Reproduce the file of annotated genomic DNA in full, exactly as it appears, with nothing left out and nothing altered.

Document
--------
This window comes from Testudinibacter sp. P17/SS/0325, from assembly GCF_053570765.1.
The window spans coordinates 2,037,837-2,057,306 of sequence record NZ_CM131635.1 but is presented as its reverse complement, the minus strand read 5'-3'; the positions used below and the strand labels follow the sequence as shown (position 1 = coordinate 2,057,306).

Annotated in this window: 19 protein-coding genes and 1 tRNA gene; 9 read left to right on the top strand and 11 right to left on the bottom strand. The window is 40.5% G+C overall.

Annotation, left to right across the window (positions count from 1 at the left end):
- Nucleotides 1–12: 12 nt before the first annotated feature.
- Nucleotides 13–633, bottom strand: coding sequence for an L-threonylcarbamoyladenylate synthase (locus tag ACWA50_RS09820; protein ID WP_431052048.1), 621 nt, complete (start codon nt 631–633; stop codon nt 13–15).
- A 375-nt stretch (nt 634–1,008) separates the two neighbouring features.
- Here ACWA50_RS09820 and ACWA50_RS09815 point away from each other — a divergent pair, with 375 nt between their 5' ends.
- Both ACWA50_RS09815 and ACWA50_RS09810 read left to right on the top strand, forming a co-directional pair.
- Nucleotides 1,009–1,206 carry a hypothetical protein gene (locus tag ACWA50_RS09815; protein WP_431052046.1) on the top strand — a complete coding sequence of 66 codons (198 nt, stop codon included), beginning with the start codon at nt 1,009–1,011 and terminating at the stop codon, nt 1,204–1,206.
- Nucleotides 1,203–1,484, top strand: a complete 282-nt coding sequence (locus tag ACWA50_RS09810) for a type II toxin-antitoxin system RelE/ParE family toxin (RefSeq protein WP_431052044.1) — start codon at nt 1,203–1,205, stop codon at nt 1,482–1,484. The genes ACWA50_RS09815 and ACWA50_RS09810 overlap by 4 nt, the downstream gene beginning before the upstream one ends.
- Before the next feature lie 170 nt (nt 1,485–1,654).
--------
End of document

This window comes from Testudinibacter sp. P17/SS/0325, from assembly GCF_053570765.1.
The window spans coordinates 2,037,837-2,057,306 of sequence record NZ_CM131635.1 but is presented as its reverse complement, the minus strand read 5'-3'; the positions used below and the strand labels follow the sequence as shown (position 1 = coordinate 2,057,306).

Annotated in this window: 19 protein-coding genes and 1 tRNA gene; 9 read left to right on the top strand and 11 right to left on the bottom strand. The window is 40.5% G+C overall.

Annotation, left to right across the window (positions count from 1 at the left end):
- Nucleotides 1–12: 12 nt before the first annotated feature.
- Nucleotides 13–633, bottom strand: coding sequence for an L-threonylcarbamoyladenylate synthase (locus tag ACWA50_RS09820; protein ID WP_431052048.1), 621 nt, complete (start codon nt 631–633; stop codon nt 13–15).
- A 375-nt stretch (nt 634–1,008) separates the two neighbouring features.
- Here ACWA50_RS09820 and ACWA50_RS09815 point away from each other — a divergent pair, with 375 nt between their 5' ends.
- Both ACWA50_RS09815 and ACWA50_RS09810 read left to right on the top strand, forming a co-directional pair.
- Nucleotides 1,009–1,206 carry a hypothetical protein gene (locus tag ACWA50_RS09815; protein WP_431052046.1) on the top strand — a complete coding sequence of 66 codons (198 nt, stop codon included), beginning with the start codon at nt 1,009–1,011 and terminating at the stop codon, nt 1,204–1,206.
- Nucleotides 1,203–1,484, top strand: a complete 282-nt coding sequence (locus tag ACWA50_RS09810) for a type II toxin-antitoxin system RelE/ParE family toxin (RefSeq protein WP_431052044.1) — start codon at nt 1,203–1,205, stop codon at nt 1,482–1,484. The genes ACWA50_RS09815 and ACWA50_RS09810 overlap by 4 nt, the downstream gene beginning before the upstream one ends.
- Before the next feature lie 170 nt (nt 1,485–1,654).